GridLink can keep banging out 12 minute albums until the sun flames out as long as it means they keep things tight and ruthlessly eviscerate any fat. Perhaps the greatest thing I could say for the death of physical music is that artists are no longer chained to the limitations or expectations of the format. Albums are now free to be as long or as short as the music demands without being beholden to a delivery system.
Anybody who grew up during the great CD boom of the '80s and '90s will remember every artist suddenly felt pressured to make full use of a format that would allow them to inflict up to an hour of music on their fans. So we got Metallica songs that clocked in at a bloated eight minutes on average. Now, I have a huge doom collection, and I can appreciate excruciatingly long songs if done well, but you have to earn the right to put out 75 minute albums. It's not something just anybody should be doing. You are probably not Neurosis. Especially grindcore bands. However, some of my favorite artists and even my favorite albums, if I'm honest, are absolutely way too fricken long. With very few exceptions, no grindcore album should top half an hour.
Here are five good reasons why.
Everyone Should be Killed
If no grindcore band should write more than 30 minute albums, that goes doubly for Anal Cunt. I'm gonna go ahead and establish a new iron clad grindcore rule: Seth Putnam should never have been allowed to record anything longer than the infamous 88 Song EP. Morbid Florist, tops. But in 1993 Putnam et al dropped the hefty 58-song, 58:40 behemoth Everyone Should Be Killed. Many of the songs were recycled from Morbid Florist and easily could have been axed in the name of economy. Nearly an hour of blurcore insanity that...ummm...blurs together is too much to ask of even the band's most dedicated fans.
Time Waits for No Slave
Time Waits for No Slave was a respectable Barney-era Napalm Death album, but in no rational world should it have clocked 50:22. Especially for only 14 songs. (By comparison, predecessor Smear Campaign was a punchier album over all but still a gratuitous 45 minutes for 16 songs). Lopping a good 15 minutes off of Time Waits for No Slave could have made it a ferocious beast of an LP. The From Enslavement to Obliteration days are never coming back, but a pitiless editor could have checked the band's bloat and turned in a record that would have done the Napalm Death legacy proud, regardless of lineup and era.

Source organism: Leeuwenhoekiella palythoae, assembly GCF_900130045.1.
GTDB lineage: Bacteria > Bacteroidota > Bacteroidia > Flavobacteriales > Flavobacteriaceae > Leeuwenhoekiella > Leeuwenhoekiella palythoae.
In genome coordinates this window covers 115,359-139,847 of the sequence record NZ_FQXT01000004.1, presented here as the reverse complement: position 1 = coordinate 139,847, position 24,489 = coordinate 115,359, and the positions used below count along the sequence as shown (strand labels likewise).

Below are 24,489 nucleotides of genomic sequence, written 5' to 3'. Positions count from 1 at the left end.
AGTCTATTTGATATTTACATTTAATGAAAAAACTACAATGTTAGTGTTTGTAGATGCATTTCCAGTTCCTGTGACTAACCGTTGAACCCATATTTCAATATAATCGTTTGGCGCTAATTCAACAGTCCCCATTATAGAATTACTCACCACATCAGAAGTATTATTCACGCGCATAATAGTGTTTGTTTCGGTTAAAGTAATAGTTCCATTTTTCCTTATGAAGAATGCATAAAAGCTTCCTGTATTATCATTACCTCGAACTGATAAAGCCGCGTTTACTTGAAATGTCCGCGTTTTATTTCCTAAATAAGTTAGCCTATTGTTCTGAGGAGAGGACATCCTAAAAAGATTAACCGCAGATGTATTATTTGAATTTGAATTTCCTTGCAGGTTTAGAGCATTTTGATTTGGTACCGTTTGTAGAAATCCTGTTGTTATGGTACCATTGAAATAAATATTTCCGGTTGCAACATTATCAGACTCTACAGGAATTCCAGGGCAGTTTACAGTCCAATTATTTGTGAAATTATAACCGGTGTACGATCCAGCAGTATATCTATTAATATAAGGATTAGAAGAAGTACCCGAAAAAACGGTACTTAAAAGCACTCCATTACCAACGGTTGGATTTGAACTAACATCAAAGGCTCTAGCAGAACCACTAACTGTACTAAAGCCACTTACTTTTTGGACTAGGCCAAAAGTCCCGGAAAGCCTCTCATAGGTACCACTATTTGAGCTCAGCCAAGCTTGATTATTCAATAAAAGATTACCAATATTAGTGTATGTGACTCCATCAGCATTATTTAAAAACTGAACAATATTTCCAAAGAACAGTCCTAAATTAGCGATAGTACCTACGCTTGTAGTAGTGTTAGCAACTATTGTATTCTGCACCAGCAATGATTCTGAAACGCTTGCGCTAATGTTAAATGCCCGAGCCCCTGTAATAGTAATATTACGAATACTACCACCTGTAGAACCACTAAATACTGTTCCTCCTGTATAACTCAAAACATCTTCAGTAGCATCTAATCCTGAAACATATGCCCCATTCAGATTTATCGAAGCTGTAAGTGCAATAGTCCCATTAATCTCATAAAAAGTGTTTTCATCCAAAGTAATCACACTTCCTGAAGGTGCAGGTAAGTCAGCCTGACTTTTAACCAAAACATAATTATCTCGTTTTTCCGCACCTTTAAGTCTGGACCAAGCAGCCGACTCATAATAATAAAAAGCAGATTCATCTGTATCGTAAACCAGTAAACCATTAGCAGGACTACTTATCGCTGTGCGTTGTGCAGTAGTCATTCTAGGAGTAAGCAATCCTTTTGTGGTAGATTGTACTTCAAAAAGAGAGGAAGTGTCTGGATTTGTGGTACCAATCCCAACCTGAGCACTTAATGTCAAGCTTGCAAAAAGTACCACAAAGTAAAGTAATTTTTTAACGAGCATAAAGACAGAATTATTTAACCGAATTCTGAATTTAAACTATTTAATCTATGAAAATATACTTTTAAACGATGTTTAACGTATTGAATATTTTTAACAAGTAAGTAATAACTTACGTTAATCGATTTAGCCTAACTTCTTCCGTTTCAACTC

Before the flaming starts, I abso-fricken-lutely love this album. Inhale/Exhale was my first exposure to Nasum back in college and it holds fond memories for me. But it's just too damn long at 45:11. Shortly after Mieszko Talarczyk died, Decibel asked drummer Anders Jakobson to look back over the band's catalogue and something he said about Inhale/Exhale really struck me. After years of struggling, scrimping and saving up to record 7-inches that forced the band to keep things tight, he said Inhale/Exhale was Nasum's first chance to leave a little fat on a record. While Jakobson admitted the record is overly long, anyone who watches Food Network as much as I do will tell you fat=flavor. However, fat is also not always healthy. Judicious pruning would have made an excellent album doubly explosive.
Sounds of the Animal Kingdom
Shitty production aside, Songs of the Animal Kingdom remains my favorite Brutal Truth record because it's so weird and unexpected, even 15 years later. However, at a whopping 74:16, it's a hell of a slog to get through in one sitting. Yes, the infamous "Prey," which may be one of the most skipped tracks in metal history, comes in at just a skootch under 22 minutes, but even without it, that still leaves more than 50 minutes of grindcore to absorb. Serial long album offenders Brutal Truth packed up a whole Noah's Ark of animal insanity on their then-swansong record. Now, it just feels like a tad like the Marx Brothers' crowded stateroom.
Subvert the Dominant Paradigm
Noisear turned in album that will surely dominate many top 10 lists in a couple of months with Subvert the Dominant Paradigm. But then they had to go fuck up a tidy 25 minute album by tacking on the 20 minute annoyance that is "Noisearuption" (for comparison, the whole of Pyroclastic Annhialation was less than 22 minutes despite a half dozen Discordance Axis covers). "Noisearuption" is an absolutely awful, grating noise kissoff that nearly obliterates any good will the band had accrued up to that point. It should serve as an object lesson on screwing up a perfectly good album with an uncharacteristic and unnecessary assault on listeners' expectations that doesn't really have any payoff other than pissing people off and making a great album too damn long.
Funny how so many of them are from Relapse, innit?